Like it or not, teenagers face hard moments of disappointment that teach them lessons about life: about delayed gratification, about having a mature look at the matters of life, and the way that one handles those matters. Andrea can be at peace that at least she did her part for the good of the cause.
The same truth can be applied to our missionary team, and for us personally. If we have done our part through prayer, in seeking God’s will, in leaning on the Lord for at every turn, then even if the results don’t turn out as planned, we can be confident that the cause still is progressing, the Name of Christ is being held up, the work of making disciples around the world still moves ahead.
While it might seem more acceptable when looking at set backs, moral failure and spiritual struggles as one way God teaches us, maybe there is another lesson too. When a missionary colleagues leaves the field this may leave the team strategies in ruins, leaving one to wonder what to make of it. I have seen missionaries change mission agencies only to return to the same country. I have also witnessed missionaries who depart from the ministry itself, which has caused a major delay in the expected plans.
It’s in these situations that I feel we need to ask the question: what should be priority on the mission field, family or personal goals? Or team and country goals? In other words, to make the most of a strategy, those struggles and setbacks could be a way that God trains us to actually SEE and THINK of the strategy from His view point, rather than our own.
So like Andrea, we have learned that even after graduation, or in her case, the year-end banquet, we still have much to learn in the missions endeavor. When we run into setbacks, we see personal failure and team dysfunction. But when God sees setbacks, as the Lord the Harvest, He opens a new perspective to us to learn about ourselves and about how he does His work. Before graduation comes, the lessons must be learned. What is that? God’s work of missions is God’s first priority, and His strategy of making disciples of all peoples, all tribes, all peoples. His goal will not be frustrated!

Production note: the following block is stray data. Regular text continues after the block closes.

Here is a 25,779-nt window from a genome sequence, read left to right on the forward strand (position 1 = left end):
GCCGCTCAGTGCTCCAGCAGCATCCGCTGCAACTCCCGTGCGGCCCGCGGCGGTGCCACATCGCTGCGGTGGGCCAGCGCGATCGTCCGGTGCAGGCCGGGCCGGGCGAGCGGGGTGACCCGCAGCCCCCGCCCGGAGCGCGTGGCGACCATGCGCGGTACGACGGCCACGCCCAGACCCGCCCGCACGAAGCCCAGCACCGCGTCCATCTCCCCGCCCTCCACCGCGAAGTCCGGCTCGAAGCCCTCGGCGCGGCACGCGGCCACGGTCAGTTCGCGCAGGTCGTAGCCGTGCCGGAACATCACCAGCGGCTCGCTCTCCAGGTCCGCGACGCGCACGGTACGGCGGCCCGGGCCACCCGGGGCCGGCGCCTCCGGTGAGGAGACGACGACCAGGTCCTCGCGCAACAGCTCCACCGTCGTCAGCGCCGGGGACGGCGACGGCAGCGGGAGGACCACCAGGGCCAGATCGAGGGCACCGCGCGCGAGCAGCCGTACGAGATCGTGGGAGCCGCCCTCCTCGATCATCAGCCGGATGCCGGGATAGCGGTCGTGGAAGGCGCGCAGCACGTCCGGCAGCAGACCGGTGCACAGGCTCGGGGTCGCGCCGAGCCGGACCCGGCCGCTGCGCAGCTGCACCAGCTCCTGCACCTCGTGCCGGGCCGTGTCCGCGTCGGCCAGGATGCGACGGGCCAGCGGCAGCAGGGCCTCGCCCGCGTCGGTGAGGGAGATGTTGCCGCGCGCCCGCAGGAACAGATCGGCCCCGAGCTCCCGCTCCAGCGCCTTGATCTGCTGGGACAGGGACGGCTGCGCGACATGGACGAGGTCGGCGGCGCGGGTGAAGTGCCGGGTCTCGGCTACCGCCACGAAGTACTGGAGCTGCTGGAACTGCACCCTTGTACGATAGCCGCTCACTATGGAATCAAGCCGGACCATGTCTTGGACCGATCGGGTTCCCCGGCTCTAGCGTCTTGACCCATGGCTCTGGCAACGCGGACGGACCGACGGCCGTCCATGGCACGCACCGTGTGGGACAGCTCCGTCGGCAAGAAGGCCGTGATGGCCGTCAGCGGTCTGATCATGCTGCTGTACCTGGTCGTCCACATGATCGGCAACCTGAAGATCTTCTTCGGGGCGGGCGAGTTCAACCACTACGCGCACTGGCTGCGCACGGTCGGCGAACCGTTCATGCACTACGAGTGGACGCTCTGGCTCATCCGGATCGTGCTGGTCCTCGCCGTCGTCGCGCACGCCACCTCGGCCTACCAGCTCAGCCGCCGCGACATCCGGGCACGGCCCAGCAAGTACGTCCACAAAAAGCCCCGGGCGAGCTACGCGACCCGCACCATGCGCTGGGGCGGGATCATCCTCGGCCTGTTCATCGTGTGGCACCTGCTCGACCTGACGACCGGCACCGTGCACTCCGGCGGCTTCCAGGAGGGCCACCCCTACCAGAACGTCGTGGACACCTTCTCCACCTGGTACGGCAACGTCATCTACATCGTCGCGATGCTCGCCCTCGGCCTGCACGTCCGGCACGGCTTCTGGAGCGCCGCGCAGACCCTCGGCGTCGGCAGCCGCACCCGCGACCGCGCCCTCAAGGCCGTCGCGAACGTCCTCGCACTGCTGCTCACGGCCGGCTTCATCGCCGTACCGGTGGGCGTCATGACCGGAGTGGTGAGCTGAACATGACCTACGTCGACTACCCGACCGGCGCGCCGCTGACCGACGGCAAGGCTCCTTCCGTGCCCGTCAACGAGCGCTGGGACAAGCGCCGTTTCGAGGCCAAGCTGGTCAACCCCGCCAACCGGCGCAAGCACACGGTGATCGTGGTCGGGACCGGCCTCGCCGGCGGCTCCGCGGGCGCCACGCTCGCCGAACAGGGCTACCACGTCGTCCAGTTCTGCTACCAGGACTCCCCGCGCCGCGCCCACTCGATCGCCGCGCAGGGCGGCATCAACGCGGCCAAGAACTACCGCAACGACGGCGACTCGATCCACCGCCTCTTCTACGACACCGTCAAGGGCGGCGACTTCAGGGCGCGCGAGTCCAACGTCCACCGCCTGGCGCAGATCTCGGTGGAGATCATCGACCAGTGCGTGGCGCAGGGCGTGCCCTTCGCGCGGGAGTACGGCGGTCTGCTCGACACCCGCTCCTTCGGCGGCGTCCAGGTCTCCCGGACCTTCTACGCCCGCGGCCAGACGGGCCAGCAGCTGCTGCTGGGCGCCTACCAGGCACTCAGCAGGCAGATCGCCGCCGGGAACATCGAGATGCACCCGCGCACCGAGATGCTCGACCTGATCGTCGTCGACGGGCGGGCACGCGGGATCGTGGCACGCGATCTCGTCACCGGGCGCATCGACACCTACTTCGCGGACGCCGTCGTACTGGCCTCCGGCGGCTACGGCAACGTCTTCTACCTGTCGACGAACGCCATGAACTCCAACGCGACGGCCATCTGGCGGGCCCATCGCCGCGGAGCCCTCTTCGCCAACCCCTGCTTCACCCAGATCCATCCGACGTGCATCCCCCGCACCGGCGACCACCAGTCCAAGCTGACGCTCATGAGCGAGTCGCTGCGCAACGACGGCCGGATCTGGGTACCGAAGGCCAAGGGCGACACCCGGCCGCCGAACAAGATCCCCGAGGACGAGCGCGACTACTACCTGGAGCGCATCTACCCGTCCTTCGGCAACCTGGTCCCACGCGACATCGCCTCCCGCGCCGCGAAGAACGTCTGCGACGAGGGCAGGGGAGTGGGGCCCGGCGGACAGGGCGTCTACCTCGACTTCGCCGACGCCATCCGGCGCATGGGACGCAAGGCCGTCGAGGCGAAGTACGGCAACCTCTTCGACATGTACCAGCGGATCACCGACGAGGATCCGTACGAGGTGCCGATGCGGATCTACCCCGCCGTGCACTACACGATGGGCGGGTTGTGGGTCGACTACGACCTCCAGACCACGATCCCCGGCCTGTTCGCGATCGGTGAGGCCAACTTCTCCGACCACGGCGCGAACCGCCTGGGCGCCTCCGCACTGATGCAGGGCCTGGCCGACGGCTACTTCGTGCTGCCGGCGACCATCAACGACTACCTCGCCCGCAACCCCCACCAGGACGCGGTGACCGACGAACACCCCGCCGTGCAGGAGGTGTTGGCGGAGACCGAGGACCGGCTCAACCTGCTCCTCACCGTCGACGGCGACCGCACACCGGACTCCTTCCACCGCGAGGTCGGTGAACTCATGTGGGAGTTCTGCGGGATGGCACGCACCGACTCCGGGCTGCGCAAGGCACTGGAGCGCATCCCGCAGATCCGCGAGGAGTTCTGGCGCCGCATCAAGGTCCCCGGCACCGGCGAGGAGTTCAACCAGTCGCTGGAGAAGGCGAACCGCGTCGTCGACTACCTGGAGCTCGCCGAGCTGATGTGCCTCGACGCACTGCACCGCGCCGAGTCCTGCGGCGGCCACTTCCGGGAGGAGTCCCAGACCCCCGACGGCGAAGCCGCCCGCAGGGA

One Biblical example comes to mind that illustrates this principle, the situation of Paul and Barnabas whose team ended up being dissolved over a difference of opinion. The text states “and there arose a sharp disagreement, so that they separated from each other. Barnabas took Mark with him and sailed away to Cyprus, but Paul chose Silas and departed..” (Acts 15:39-40, ESV) The two premier missionaries of the early church…SEPARATED WAYS? Yes, their difference of opinion over a former teammate brought a team dysfunction. Was that the end of the missionary enterprise? NO! It was only a new configuration of that team, and out of the setback came two teams.
And they soon were out on the missionary trail again. Even though a hard time for the missionary team, the Lord used it to bring about a new team and through it, cover more ground, train more leaders, and reach more people with the Gospel. May that be how we can see today the challenges so many servants face. God uses them to train our vision of the way He does the work. This means we can look at setbacks as graduations in our missions outlook.
David L. Rogers, M.A.Min.